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The handling of stray dogs in Norway and Hungary : The operation of Budadogs

By Caroline Holtet

Category Theses
Abstract

Many countries in Europe have so called stray dogs,Hungary is one of them. Norway does not have a problem with stray dogs due to a well function society, strict animal welfare law and generally high standard of living, so the term “stray dog” is not in use in Norway. The aim of my thesis was to analyze the homeless dog situation in Hungary and to elaborate the possible solutions for this issue by presenting therequirements and operation a dog shelter in Norway and the activity of Budadogs rescuing stray dogs in Hungary. In Norway, besides the general provisions of the Animal Welfare Act, a single act protects the dogs in kennel or shelter, ensuring that the animals’ natural needs are taken care of. Only the animal species that in the nature goes on well together should be kenneled in the same stall. The dogs should be trained or exercised according to the maintenance level for that breed. The dog should be outside in a pen or walked every day. The cages must be big enough according to standard size, easy to clean, separated and with good ventilation and daylight. All dogs must be vaccinated and dewormed before entering the kennel facilities. The facilities must have an isolation part for unvaccinated or sick dogs. Only trained staff should work with dogs in the kennels. The animals should be seen by a veterinarian if they fall ill. There is only one dog shelter in whole Norway, called FOD gården. The foundation of rehoming of animals was founded in 1980. Since thenthey have rescued and saved dogs and cats from the whole country, but mainly from the east part of Norway. Many of the dogs are handed over to FOD gården by the owner. Most dogs at FOD gården are big male dogs around 1 year old. Some dogs are also handed over by the police in case of cruelty cases and some dogs are coming from the road authorities. FOD gården have space for 20-25 dogs at the farm, and they are keeping them until they get adopted. In Hungary nobody knows how many dogs are living a life on the streets. There are estimations saying that the number of stray dogs could be a couple of hundred thousand up to more than 2 millions. To reduce the number of dogs born and dogs in shelter different national measures must to be done. From 1st January2013 micro chipping of dogs will be obligatory. With this new law it will be easier to track the owner of the dog. Education of pet owners, castration campaigns and stricter dog breeding rules would also help in reducing the number of unwanted dogs. Because of the large number of stray dogs in Hungary the dog shelters and rescue organizations play a very important animal welfare role. Budadogs is a non-profit dog rescue organization in Hungary, run by two Norwegian veterinary students. It was founded in May 2007 and its aim is to rescue and rehome unwanted dogs in Hungary. Most of the dogs are rescued from poor and rural areas outside Budapest. All physical and medical aspect is taken care before the dog is adopted. The adopted dogs travel with plane to Norway. In accordance with Norwegian import rules the dogs are micro chipped, vaccinated, dewormed and sent to Norway with an EU passport. In addition to the obligatory regulations, Budadogs are testing all of the dogs against Babesia, Dirofilaria and Lyme disease. Almost all of the dogs are castrated. During the last 5 years Budadogs have rehomed 480 dogs, most of them to Norway. However, it has to be said that it is expensive forthe organization to keep the dogs until they are adopted and it is a long way to go for each dog both physically and medically to get ready for adoption. Hence to reduce the number of unwanted dogs the castration seems to be the most effective and only viable way, by which we can achieve our fundamental purpose earlier and there will be no need for organizations like Budadogs.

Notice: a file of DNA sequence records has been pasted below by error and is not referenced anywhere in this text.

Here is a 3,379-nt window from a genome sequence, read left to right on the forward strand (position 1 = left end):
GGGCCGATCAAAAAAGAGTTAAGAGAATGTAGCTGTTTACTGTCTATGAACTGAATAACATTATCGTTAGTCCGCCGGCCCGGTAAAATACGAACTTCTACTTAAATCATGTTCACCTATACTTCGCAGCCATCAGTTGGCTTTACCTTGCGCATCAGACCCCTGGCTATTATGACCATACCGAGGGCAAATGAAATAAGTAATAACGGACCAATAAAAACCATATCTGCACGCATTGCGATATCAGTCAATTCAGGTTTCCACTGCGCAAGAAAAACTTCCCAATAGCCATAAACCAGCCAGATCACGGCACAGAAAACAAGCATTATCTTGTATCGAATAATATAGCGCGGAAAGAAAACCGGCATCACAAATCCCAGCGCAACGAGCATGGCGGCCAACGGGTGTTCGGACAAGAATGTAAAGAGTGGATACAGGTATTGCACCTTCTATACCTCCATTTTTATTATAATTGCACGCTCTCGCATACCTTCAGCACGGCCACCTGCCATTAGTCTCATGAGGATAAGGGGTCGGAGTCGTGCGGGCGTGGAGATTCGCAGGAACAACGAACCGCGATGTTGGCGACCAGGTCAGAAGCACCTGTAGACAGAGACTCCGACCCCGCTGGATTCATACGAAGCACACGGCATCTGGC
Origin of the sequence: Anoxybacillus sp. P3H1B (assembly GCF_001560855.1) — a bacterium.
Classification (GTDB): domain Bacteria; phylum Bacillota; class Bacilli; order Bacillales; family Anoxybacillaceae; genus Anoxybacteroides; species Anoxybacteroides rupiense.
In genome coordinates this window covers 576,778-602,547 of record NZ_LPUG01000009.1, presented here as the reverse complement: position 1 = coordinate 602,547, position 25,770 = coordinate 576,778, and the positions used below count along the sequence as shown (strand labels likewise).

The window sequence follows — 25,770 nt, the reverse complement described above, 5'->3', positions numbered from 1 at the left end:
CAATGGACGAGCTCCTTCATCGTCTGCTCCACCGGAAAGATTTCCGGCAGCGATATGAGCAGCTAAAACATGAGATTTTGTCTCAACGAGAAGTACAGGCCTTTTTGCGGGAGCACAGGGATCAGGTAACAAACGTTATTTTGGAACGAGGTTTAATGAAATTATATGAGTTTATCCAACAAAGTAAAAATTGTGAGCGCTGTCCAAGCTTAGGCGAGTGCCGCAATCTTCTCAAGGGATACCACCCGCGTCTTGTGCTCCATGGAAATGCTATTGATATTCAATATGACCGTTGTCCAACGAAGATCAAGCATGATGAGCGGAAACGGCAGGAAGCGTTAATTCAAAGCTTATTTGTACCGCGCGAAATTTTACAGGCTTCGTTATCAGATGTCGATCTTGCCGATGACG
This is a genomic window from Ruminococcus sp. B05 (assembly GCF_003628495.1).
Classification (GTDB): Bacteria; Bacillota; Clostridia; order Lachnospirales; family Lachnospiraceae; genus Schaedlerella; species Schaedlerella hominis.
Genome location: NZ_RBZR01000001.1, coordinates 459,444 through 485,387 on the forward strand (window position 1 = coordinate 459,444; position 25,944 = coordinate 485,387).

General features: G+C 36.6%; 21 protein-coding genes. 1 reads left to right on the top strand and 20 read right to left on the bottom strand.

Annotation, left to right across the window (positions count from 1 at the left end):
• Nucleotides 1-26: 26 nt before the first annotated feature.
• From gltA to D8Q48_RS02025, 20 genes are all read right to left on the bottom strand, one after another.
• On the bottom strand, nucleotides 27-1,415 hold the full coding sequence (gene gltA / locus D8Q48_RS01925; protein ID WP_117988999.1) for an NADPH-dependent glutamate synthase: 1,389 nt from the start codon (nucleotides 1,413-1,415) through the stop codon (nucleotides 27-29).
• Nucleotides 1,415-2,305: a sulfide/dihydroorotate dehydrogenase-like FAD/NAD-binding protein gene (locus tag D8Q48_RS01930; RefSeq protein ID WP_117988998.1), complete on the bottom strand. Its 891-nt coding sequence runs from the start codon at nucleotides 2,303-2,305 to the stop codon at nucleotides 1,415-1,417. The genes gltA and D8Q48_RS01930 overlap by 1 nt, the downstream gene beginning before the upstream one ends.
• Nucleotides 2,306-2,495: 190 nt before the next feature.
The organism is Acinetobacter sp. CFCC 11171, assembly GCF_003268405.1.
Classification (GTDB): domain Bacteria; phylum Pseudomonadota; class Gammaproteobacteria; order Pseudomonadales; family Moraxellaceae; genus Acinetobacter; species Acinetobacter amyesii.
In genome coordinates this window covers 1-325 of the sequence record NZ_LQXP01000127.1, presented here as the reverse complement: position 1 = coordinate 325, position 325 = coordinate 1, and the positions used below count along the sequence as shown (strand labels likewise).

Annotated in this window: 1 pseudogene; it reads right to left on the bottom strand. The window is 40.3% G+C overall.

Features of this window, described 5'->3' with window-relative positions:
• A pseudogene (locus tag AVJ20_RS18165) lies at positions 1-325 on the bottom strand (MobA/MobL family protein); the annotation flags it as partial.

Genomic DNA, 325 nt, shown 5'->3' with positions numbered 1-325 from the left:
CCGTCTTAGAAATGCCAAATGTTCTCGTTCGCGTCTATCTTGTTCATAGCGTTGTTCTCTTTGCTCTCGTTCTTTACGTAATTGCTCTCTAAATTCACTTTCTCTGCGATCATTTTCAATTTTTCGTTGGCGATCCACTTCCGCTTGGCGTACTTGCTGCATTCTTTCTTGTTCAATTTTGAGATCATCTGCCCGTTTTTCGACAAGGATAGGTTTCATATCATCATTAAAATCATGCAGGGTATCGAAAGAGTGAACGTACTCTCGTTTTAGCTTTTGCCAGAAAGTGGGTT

Submitter

Spencer CW Au

Date 2012
URL http://www.huveta.hu/handle/10832/478
Language English
Subject Location Budapest, Hungary & Norway
Tags
  1. Animal health and hygiene
  2. Animal housing
  3. Animal nutrition
  4. Animal roles
  5. Animal shelters
  6. Animal welfare
  7. Animal Welfare Act
  8. Budadogs
  9. Dogs
  10. FOD GĂ„rden
  11. Mammals
  12. Pet ownership
  13. Pets and companion animals
  14. Veterinary medicine